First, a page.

It’s been quite a month for the whole concept of telehealth and virtual care.
At the national level, the Washington insider publication Roll Call (see New Congress, New Push for Telemedicine) reported that Mississippi Republican Greg Harper led a bipartisan effort in support of a telemedicine bill in the last Congress, and is now discussing the development of new telehealth legislation for this year. And there was a cover story in U.S. News & World Report – Telepsychiatry: the New Frontier in Mental Health.
At the state level, a telehealth bill is moving through the Colorado legislature (see Is ONC finally Staffing Up Again? — Colorado Moves On Telemedicine Bill — 30 Groups Comment On E&C Telemedicine Draft; a telemedicine bill is moving through the Massachusetts legislature (see HD1829: Advancing Telemedicine In Massachusetts); a similar bill passed in New York (see New York Passes Telemedicine Reimbursement Legislation); and, telehealth has gained acceptance among the usually-reticent professional community in Washington state (see Washington Medical Community Lobbies For Bill To Allow Telemedicine Reimbursements). Texas, on the other hand, has kept more in line with the traditional reaction to telehealth (see Texas board curbs telemedicine, prompts lawsuit).
Consumer use of e-health is also increasing. From 2012 to 2014, consumer online activities related to virtual care have more than doubled. And the percentage of households that send emails with health questions to their clinical professionals more than doubled from 11% to 21%. At the same time, payers are expanding telemedicine and e-health of various types (see What Government Telehealth Opportunities Are Out There?, Telehealth Reimbursements 2014: Medicaid, Telehealth Reimbursements 2014: Health Plans, and Telehealth Reimbursements 2014: Medicare). This will increase the need for provider organization executives to consider if and how they will integrate virtual care into their treatment models.
What should executives keep in mind as they consider the expanding acceptance of and preference for virtual care delivery among consumers and payers? There are three big considerations that are outlined in Virtual Care Demand Could Test Care Providers’ Health IT Infrastructure In 2015, a piece by Harry Wang, the lead analyst for Parks Associates’ digital health research program, that appeared recently in Computerworld.
- The video revolution has its challenges – While traditional patient portals are probably fine, according to Mr. Wang, interactive communications services using video could be a potential area for trouble. The issues to consider include video player configurations and related software challenges, system capabilities and reliability for increased video traffic, and security.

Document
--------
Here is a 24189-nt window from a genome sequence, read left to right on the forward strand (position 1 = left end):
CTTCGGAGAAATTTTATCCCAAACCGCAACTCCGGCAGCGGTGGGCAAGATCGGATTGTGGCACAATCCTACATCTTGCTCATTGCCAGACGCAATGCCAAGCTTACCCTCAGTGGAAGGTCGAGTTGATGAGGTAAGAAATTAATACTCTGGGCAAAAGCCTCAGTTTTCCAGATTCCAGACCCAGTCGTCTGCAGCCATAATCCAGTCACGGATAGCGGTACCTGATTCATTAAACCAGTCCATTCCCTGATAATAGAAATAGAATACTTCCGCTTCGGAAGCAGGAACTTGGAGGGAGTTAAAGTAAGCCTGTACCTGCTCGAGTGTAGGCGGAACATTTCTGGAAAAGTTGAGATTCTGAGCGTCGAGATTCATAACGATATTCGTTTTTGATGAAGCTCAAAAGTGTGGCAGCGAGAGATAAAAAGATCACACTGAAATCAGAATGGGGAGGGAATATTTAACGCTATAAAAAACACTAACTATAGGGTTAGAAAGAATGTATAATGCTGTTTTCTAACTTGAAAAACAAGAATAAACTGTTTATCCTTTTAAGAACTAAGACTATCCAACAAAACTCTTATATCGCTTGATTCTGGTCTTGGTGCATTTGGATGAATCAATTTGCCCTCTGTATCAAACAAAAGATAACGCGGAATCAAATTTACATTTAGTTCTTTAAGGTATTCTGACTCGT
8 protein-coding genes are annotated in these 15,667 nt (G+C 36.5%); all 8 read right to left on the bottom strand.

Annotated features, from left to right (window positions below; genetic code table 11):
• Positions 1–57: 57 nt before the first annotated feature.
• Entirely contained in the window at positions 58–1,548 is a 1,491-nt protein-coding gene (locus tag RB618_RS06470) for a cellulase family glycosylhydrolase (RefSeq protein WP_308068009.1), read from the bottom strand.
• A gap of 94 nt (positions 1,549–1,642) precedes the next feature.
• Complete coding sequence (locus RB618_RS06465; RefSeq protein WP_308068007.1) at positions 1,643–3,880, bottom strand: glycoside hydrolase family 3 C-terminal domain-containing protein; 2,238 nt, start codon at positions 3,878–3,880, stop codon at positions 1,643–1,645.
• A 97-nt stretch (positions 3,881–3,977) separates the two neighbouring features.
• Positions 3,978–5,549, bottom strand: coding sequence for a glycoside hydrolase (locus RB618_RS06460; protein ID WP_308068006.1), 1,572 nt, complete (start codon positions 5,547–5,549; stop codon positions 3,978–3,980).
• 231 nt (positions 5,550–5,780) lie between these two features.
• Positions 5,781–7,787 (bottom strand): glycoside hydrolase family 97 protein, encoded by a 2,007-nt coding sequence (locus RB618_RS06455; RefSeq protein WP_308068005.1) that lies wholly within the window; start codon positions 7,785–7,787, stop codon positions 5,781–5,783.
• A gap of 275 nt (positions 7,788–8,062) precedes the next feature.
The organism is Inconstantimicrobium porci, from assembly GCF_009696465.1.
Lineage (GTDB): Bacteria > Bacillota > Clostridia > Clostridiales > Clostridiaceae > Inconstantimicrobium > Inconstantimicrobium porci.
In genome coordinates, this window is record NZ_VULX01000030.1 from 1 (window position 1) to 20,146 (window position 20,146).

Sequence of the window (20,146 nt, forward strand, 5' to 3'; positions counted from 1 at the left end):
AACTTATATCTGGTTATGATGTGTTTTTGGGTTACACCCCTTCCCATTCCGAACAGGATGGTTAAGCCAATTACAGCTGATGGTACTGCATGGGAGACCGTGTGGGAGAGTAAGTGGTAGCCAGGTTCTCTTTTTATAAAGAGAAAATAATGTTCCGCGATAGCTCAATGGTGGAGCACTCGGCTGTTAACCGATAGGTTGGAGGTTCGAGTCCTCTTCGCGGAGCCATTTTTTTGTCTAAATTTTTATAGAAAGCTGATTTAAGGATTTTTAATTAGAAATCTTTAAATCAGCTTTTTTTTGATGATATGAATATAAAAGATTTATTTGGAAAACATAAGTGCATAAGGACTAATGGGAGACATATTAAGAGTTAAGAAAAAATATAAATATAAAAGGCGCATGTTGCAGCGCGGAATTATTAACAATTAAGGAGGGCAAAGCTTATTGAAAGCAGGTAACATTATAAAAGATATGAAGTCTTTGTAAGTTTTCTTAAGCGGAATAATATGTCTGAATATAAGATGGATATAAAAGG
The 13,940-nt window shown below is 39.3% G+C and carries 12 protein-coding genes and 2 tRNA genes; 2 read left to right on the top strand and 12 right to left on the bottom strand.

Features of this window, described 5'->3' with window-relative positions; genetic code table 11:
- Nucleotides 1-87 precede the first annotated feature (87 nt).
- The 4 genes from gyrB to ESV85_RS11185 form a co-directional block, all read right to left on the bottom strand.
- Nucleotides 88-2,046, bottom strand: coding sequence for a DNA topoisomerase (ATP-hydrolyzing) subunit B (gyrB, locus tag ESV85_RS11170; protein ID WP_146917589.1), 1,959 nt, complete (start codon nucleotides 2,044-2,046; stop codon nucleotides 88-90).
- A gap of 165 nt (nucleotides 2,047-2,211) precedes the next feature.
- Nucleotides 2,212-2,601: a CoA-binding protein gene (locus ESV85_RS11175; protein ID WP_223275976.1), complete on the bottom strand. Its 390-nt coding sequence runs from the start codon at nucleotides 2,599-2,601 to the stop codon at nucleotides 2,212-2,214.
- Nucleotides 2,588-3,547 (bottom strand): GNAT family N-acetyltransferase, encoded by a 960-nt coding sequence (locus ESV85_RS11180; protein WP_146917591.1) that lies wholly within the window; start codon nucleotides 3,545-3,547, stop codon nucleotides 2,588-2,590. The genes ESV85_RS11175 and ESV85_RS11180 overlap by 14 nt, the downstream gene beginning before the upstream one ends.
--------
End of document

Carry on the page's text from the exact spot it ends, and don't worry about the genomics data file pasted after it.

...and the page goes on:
- Real-time health information exchange is the expectation – Virtual care increases timely access to professionals, and consumers expect their medical records to keep up. Increasing use of telehealth will highlight the problems of interoperability (see Net Neutrality Is About More Than Streaming Movies and Interoperable Electronic Data Exchange Is Non-Existent Among Long-Term Care Provider Organizations). Consumers expect timely access to past health records, lab tests, and diagnostic imaging.
- Dealing with all that remote monitoring data – The most advanced of virtual care systems leverage consumer self-monitoring capabilities, and integrated them into virtual care sessions. It sounds quite simple, but how such data will be fed into electronic health records (EHR) without delay and then compared with similar historical data is no simple matter. And, it is critically important to both the consumer experience and realizing cost savings from e-health.
For more on telehealth strategy, check out Four Telehealth Strategy Considerations and Building A Sustainable Telehealth Program in our Industry Library. And for a more immersive experience, join the OPEN MINDS Team in New Orleans on June 16-18 for the 2015 OPEN MINDS Strategy & Innovation Institute presentation – Making Health Tech Work – Perspectives From Organizations With A Track Record.